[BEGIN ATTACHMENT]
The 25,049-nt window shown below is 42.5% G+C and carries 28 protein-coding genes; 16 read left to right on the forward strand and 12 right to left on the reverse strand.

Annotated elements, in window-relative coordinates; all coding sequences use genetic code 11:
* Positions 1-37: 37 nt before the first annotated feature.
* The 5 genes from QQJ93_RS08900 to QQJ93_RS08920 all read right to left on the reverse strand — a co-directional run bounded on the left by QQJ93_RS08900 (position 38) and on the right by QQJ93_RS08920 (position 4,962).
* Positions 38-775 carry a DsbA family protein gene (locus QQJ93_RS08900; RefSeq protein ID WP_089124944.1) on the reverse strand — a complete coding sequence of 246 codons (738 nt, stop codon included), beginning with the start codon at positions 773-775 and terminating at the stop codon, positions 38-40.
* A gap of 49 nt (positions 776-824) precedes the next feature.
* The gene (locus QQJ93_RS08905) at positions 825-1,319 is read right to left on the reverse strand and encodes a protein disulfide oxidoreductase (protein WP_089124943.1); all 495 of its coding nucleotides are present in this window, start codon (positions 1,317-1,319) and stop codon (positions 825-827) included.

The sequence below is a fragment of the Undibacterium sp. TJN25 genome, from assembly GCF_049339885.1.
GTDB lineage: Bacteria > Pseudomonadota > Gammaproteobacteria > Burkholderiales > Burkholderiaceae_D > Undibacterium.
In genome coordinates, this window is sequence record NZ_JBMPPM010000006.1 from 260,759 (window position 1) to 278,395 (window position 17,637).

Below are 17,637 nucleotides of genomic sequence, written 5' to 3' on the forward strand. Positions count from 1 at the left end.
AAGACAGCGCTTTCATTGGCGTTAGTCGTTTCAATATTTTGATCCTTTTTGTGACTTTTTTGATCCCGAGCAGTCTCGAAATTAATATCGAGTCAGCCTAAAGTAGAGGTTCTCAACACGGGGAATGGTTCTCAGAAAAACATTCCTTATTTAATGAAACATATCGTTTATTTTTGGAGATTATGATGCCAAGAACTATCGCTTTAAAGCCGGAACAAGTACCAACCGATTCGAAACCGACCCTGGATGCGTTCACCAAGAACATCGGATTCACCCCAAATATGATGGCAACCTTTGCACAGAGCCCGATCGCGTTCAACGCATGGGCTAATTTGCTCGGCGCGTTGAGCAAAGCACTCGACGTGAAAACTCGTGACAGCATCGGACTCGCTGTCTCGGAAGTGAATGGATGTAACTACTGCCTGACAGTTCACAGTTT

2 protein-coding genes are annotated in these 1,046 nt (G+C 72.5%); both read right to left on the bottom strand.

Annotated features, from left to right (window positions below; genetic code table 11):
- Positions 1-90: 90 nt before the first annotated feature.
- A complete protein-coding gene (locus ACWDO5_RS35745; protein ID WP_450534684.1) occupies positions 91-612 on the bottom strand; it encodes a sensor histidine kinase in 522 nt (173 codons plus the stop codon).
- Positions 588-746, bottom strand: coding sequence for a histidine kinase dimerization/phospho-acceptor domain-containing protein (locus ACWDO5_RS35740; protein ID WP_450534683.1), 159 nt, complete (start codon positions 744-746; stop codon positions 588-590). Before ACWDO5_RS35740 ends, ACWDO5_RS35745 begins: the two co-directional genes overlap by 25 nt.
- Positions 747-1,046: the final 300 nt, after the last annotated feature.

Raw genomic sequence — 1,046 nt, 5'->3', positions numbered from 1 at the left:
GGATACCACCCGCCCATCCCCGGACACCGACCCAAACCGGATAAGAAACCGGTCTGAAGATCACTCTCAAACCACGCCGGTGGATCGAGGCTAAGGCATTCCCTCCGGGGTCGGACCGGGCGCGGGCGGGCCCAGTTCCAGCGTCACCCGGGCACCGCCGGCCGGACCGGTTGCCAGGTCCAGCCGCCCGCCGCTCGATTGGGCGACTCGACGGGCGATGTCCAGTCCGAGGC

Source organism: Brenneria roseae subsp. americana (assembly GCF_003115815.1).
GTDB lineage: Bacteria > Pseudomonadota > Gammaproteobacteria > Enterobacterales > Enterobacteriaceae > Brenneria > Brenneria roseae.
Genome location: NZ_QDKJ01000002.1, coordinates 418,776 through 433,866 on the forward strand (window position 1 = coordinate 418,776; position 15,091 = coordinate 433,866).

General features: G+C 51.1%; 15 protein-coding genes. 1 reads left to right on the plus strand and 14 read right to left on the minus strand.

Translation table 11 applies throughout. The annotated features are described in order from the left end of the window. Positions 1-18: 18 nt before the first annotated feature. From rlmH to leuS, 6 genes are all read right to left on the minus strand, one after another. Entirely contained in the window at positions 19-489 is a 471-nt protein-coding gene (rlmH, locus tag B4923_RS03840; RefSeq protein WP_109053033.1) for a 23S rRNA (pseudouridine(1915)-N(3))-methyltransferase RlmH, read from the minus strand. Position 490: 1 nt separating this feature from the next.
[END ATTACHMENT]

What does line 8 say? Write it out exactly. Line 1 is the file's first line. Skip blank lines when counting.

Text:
The sequence below is a fragment of the Undibacterium sp. TJN25 genome, from assembly GCF_049339885.1.